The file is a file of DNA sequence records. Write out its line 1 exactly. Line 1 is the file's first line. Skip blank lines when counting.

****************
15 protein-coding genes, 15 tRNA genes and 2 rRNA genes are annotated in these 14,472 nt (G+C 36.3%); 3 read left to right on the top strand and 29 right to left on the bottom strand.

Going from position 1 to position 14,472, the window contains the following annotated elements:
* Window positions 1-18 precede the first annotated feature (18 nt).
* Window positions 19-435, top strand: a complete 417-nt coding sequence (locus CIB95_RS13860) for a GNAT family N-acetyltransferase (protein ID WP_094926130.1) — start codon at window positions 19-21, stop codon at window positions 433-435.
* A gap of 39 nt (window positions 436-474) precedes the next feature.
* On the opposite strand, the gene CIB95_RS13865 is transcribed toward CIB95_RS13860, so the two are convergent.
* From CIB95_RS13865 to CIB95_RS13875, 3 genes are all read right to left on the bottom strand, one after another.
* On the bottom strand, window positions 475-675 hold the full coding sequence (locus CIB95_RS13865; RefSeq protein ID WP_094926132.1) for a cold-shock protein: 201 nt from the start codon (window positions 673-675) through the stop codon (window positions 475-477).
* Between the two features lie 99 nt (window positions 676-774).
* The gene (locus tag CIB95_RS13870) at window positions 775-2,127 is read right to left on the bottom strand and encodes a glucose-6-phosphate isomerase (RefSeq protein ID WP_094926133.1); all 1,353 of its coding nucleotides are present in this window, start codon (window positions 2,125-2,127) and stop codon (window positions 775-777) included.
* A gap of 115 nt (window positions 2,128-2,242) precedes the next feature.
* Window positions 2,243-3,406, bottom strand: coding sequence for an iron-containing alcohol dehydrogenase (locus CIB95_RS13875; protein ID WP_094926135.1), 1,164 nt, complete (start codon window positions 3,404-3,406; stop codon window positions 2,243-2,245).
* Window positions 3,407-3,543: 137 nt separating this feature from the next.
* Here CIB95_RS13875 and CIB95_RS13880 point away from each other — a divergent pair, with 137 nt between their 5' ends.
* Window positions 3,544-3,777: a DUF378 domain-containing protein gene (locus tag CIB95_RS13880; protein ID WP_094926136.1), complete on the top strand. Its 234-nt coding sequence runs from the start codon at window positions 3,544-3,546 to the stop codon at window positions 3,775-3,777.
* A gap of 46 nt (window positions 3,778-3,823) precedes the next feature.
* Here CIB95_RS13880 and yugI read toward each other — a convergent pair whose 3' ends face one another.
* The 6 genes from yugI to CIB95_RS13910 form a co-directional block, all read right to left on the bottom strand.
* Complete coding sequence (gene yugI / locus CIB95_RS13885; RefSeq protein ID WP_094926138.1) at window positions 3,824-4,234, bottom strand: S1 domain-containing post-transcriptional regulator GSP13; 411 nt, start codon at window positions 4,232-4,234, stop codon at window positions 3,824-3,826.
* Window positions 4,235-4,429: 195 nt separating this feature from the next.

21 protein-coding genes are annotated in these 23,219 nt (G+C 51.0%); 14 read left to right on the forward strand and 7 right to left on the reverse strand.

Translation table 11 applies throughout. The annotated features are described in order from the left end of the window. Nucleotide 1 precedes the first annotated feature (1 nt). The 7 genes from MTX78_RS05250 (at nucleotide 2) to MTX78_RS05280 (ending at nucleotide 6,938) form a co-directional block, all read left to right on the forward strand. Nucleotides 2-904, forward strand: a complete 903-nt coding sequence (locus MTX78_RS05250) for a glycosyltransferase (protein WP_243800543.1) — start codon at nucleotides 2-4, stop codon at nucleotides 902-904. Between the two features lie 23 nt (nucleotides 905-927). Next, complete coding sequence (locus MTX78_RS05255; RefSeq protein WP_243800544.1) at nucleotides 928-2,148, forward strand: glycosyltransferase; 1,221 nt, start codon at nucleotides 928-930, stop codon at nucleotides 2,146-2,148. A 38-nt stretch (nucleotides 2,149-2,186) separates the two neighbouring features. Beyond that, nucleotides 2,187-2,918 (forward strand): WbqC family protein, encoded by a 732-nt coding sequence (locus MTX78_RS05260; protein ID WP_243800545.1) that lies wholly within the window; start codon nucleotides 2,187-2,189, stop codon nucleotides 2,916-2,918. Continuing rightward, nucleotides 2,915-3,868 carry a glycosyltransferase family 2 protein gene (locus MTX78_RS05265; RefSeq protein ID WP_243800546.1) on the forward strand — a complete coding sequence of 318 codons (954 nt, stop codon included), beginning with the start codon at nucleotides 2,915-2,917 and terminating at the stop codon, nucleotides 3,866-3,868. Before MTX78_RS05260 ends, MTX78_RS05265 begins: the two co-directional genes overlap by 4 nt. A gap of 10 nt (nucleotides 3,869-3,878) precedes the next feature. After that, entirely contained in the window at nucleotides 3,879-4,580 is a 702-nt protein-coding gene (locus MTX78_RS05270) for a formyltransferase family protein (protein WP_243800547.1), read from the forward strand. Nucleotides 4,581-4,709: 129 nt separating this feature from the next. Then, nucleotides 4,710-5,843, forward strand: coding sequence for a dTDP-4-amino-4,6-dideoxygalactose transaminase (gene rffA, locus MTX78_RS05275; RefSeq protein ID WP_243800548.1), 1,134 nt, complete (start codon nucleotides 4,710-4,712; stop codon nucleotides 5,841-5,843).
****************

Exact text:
15 protein-coding genes, 15 tRNA genes and 2 rRNA genes are annotated in these 14,472 nt (G+C 36.3%); 3 read left to right on the top strand and 29 right to left on the bottom strand.